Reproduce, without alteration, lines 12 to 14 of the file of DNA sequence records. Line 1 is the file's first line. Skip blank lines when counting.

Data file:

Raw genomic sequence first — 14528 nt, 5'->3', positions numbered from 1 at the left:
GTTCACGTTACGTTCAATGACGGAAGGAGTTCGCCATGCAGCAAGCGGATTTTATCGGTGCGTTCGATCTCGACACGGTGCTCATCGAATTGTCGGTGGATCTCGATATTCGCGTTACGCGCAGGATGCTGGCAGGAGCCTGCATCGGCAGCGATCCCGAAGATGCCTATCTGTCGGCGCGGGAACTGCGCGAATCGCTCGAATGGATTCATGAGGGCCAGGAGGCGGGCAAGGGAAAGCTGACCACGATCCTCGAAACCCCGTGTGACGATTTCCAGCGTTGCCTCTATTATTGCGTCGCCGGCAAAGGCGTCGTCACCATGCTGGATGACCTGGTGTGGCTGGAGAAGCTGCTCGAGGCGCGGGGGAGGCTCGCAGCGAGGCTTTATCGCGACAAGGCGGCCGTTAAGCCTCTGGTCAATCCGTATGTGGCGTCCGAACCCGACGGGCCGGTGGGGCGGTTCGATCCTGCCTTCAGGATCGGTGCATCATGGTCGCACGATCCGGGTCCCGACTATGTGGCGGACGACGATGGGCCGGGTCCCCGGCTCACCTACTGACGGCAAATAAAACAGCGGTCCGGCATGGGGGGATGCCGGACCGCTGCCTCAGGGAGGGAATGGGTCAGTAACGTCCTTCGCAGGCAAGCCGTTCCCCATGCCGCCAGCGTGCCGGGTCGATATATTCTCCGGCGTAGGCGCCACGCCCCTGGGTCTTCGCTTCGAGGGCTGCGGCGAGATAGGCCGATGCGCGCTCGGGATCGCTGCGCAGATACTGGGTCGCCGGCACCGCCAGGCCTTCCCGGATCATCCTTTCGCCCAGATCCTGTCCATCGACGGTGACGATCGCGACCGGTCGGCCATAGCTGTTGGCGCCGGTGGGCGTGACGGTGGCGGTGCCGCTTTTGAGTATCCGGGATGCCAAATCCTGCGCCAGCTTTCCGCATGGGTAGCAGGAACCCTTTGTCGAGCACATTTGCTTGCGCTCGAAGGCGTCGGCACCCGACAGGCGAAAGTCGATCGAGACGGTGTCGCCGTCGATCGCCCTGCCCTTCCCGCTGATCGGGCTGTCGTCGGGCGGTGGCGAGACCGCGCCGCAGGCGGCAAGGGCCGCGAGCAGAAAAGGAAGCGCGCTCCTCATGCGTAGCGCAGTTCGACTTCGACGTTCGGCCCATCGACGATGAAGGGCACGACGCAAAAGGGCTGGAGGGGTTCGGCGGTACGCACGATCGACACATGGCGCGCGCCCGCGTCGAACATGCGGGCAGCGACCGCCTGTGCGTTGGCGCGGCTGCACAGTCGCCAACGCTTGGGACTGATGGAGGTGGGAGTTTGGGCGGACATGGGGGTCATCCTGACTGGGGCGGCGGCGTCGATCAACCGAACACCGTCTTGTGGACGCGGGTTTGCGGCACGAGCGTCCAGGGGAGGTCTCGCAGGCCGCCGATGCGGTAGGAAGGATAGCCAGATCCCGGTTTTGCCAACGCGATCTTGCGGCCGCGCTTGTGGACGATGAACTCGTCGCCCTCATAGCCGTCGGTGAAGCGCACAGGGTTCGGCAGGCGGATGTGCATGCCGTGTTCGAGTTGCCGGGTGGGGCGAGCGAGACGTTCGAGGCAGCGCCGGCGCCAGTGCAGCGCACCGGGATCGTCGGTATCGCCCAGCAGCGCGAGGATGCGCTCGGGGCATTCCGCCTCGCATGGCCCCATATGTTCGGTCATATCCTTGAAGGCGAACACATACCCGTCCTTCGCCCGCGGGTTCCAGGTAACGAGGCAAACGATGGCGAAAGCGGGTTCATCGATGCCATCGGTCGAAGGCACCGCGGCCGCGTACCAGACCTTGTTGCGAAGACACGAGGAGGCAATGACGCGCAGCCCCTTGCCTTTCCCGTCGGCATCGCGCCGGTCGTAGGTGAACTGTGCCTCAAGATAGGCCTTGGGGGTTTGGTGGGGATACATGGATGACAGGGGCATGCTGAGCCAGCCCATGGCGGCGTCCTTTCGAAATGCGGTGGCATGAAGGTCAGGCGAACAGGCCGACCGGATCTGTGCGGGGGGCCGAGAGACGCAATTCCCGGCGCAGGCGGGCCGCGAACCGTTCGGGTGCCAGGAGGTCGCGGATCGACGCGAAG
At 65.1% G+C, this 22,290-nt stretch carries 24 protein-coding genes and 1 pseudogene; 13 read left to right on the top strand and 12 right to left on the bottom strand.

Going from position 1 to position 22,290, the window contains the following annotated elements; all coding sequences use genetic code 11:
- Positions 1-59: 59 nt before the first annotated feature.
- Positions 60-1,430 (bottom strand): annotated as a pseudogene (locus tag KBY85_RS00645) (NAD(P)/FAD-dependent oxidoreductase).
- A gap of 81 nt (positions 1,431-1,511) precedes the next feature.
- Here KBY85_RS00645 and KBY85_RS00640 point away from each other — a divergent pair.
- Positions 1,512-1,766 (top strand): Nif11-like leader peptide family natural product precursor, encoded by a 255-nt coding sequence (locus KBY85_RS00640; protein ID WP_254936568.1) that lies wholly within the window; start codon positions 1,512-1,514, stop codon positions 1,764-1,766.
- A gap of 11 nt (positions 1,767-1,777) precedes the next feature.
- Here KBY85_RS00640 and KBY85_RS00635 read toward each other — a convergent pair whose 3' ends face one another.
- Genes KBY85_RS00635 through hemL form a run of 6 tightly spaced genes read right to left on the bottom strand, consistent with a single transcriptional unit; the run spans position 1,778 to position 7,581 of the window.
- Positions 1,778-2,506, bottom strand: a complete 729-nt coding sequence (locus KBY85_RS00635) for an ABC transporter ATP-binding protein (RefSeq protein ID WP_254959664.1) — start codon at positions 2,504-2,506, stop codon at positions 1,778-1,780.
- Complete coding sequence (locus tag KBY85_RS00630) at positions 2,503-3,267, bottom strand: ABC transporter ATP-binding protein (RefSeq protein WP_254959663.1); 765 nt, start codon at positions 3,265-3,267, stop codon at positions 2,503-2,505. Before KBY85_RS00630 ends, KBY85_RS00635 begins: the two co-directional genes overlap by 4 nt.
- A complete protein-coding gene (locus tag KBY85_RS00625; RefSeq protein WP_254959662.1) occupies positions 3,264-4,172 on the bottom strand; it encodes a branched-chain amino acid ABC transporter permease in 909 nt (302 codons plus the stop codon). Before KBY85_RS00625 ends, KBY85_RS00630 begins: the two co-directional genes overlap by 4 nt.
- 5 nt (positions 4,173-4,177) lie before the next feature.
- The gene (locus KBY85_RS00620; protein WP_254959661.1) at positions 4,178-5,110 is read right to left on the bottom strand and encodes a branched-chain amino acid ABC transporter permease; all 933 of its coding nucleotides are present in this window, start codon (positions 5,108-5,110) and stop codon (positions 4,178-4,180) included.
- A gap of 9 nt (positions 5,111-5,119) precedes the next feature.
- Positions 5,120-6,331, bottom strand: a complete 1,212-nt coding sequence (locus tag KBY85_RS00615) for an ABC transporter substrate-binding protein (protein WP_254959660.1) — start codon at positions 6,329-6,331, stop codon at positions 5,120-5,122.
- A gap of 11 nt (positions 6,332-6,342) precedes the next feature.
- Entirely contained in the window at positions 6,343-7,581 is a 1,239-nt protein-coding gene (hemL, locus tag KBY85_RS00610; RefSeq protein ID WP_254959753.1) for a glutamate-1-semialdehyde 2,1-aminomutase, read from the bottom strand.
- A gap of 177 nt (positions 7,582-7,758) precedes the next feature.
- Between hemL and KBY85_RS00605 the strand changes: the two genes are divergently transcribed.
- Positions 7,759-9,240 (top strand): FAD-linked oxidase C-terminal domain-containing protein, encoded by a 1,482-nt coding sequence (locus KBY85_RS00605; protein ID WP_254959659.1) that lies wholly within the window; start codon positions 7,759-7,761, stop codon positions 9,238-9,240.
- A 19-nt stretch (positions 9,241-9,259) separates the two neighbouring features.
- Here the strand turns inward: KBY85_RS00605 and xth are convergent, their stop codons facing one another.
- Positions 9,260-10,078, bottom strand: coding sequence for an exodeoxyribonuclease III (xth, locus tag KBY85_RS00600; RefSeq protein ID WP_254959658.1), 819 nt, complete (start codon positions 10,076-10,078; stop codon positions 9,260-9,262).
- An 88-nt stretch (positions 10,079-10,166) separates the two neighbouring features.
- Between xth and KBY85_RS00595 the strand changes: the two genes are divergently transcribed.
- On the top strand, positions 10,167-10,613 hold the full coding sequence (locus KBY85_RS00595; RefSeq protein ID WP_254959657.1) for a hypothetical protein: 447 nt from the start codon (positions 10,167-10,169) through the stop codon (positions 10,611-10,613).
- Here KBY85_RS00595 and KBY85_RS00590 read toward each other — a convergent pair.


- Genes KBY85_RS00635 through hemL form a run of 6 tightly spaced genes read right to left on the bottom strand, consistent with a single transcriptional unit; the run spans position 1,778 to position 7,581 of the window.
- Positions 1,778-2,506, bottom strand: a complete 729-nt coding sequence (locus KBY85_RS00635) for an ABC transporter ATP-binding protein (RefSeq protein ID WP_254959664.1) — start codon at positions 2,504-2,506, stop codon at positions 1,778-1,780.
- Complete coding sequence (locus tag KBY85_RS00630) at positions 2,503-3,267, bottom strand: ABC transporter ATP-binding protein (RefSeq protein WP_254959663.1); 765 nt, start codon at positions 3,265-3,267, stop codon at positions 2,503-2,505. Before KBY85_RS00630 ends, KBY85_RS00635 begins: the two co-directional genes overlap by 4 nt.